Rio+20 Secretary-General ShaZukang / UN Photo/EskinderDebebe
NEW YORK –The Preparatory Committee for the United Nations Conference on Sustainable Development, commonly referred to as Rio+20, met today for their first negotiations on the draft of what will eventually be the conference’s outcome document. The so-called “zero draft” of the outcome document was compiled from more than 6,000 pages of submissions from Member States, international organizations and civil society.
The document represents the first hint of what is to come from the Rio+20 meeting, beginning on June 20thin Rio de Janeiro. Secretary-General of Rio+20 ShaZukang, spoke out on the importance of creating a clean, concise and actionable document.
“When world leaders gather in Rio in five months, we need to present them with an ambitious and yet practical outcome that equals the magnitude of today’s challenges,” said Mr. Sha at the opening of the Preparatory Committee’s meeting on Wednesday.
While drafting an outcome document with top UN experts on hand sounds fairly straightforward, negotiations become complicated when nearly two hundred member-states with different economies, climates and interests have their say. Thus far, feedback from member-states and civil society has been quite critical of a document that threatens to recreate the anticlimactic outcomes of climate conferences in the past. Governments of small island states are especially focused on achieving an actionable outcome from Rio+20, representing populations that are increasingly vulnerable to climactic events.
“If the Rio+20 document is simply plagiarized from previous UN conferences, we will have failed to recognize this historic opportunity,” said a representative of Saint Vincent and the Grenadines, a Caribbean state.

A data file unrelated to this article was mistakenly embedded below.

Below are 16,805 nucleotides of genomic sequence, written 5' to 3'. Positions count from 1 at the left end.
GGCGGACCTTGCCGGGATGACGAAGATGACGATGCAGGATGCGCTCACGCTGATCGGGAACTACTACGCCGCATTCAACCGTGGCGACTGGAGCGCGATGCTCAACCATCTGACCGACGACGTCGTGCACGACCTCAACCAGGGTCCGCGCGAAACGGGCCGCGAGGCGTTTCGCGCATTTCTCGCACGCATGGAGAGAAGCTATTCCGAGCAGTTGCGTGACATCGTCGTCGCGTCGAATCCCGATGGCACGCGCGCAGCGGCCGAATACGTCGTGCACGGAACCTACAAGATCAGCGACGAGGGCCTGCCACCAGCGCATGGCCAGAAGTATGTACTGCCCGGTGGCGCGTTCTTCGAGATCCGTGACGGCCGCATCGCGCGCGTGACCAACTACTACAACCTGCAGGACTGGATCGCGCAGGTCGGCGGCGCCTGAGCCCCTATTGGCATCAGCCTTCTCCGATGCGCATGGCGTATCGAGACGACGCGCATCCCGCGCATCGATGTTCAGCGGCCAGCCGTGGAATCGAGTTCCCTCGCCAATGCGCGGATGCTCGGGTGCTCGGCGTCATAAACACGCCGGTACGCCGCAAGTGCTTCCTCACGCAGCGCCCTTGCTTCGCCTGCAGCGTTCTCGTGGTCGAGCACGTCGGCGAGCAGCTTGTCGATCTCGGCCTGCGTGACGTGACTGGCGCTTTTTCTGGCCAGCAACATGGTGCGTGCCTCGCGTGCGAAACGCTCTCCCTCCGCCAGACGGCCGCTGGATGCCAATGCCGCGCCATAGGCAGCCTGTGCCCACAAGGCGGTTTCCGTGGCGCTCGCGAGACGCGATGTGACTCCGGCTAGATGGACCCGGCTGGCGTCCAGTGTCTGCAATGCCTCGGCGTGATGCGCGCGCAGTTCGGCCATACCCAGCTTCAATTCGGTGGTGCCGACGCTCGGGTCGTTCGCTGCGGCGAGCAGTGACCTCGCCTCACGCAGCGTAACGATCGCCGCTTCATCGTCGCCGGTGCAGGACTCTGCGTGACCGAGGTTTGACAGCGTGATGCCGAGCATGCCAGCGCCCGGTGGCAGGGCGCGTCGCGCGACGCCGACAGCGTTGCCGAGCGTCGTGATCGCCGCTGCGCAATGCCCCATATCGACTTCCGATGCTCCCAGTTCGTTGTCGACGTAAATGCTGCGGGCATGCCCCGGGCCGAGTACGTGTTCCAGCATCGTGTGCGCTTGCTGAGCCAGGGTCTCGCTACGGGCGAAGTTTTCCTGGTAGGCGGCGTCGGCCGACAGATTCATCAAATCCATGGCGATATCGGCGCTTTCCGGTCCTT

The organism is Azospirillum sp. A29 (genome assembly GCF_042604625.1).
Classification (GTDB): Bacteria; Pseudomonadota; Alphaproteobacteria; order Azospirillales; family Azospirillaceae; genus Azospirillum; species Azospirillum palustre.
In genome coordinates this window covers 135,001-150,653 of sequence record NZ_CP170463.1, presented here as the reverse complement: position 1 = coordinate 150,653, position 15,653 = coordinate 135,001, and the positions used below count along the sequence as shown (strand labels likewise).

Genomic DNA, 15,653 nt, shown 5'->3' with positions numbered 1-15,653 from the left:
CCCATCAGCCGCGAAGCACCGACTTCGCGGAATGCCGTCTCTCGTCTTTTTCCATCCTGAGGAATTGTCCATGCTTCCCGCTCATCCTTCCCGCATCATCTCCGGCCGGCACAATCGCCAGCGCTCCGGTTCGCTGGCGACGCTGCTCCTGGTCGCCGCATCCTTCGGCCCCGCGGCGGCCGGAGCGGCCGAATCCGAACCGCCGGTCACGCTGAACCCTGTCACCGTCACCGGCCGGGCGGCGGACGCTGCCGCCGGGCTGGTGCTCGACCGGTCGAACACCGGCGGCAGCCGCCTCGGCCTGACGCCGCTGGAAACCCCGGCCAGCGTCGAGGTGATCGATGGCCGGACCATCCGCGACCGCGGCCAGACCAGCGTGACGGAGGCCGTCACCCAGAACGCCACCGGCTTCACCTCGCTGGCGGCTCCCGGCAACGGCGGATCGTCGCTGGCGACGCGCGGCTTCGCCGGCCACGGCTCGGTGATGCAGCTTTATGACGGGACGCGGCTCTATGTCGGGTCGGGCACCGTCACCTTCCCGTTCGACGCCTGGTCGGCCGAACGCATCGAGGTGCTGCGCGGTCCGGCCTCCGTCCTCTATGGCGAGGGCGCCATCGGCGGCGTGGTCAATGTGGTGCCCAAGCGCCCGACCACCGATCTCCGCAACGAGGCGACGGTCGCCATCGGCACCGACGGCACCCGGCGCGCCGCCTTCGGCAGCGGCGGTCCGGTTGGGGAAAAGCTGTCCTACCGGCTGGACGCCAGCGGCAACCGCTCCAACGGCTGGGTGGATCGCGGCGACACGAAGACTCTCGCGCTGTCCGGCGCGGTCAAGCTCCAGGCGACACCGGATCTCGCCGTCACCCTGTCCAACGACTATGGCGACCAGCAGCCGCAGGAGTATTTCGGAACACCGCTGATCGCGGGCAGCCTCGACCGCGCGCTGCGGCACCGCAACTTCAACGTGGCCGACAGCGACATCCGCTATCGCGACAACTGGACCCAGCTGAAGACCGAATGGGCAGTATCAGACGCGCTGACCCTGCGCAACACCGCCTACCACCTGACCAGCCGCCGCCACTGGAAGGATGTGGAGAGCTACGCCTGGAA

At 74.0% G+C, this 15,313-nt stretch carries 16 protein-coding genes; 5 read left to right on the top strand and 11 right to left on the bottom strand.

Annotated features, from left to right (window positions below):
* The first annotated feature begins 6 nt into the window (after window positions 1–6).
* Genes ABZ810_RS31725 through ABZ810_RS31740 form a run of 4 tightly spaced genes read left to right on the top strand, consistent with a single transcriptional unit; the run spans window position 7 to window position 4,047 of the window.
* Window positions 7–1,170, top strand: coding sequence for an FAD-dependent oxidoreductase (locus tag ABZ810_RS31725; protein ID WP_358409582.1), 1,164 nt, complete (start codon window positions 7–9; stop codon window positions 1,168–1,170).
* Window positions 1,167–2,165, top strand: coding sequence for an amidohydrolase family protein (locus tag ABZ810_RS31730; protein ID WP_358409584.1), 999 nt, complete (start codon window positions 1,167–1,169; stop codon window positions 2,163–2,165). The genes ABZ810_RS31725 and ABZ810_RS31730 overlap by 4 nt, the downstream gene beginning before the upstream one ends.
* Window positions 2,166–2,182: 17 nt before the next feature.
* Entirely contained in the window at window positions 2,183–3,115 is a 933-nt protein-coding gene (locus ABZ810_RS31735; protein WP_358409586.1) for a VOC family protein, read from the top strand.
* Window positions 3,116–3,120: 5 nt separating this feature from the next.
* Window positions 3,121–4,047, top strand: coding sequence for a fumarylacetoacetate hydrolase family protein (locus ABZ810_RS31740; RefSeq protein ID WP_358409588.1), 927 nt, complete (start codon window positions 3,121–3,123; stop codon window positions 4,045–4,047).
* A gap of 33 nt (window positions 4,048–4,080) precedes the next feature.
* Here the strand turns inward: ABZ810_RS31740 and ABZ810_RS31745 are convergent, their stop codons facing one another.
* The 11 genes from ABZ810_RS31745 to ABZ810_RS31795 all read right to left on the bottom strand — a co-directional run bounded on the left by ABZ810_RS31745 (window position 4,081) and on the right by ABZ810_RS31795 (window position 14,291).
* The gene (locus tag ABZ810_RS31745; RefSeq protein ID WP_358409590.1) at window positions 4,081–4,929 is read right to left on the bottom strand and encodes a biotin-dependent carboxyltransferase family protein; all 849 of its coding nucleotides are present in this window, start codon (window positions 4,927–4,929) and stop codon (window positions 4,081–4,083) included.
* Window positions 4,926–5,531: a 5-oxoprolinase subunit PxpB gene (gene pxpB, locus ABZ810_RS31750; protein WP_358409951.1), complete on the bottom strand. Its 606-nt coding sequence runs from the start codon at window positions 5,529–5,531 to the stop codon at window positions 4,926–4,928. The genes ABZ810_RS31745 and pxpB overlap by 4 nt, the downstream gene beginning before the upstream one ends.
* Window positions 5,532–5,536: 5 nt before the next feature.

Civil society has been equally critical of the draft document, citing a lack of ambition and a clear action plan.
"The text I think is weak as a final outcome. It is simply a restatement of a lot of principles that governments have committed to already in a number of occasions," Jacob Werksman, a program director at the US World Resources Institute, a global environmental think tank. The World Wildlife Fund has joined in this sentiment, saying the document is a step in the right direction, but is not ambitious enough.
The ‘Green Economy’ aspirations of the outcome document are on the right path according to analysts in the HSBC climate change center, but need to be developed further to create a real impact.
“The text is a mixed bag containing the hopeful, the vague, and the promising. Governments are ‘urged’ and ‘encouraged’ to do things that should have been implemented years ago” says a recent report from the bank. “But it also contains the bare bones of a package that could promote green growth as a core economic strategy”.
The Preparatory Committee continues its informal negotiations on the zero draft of the outcome document today at the United Nations.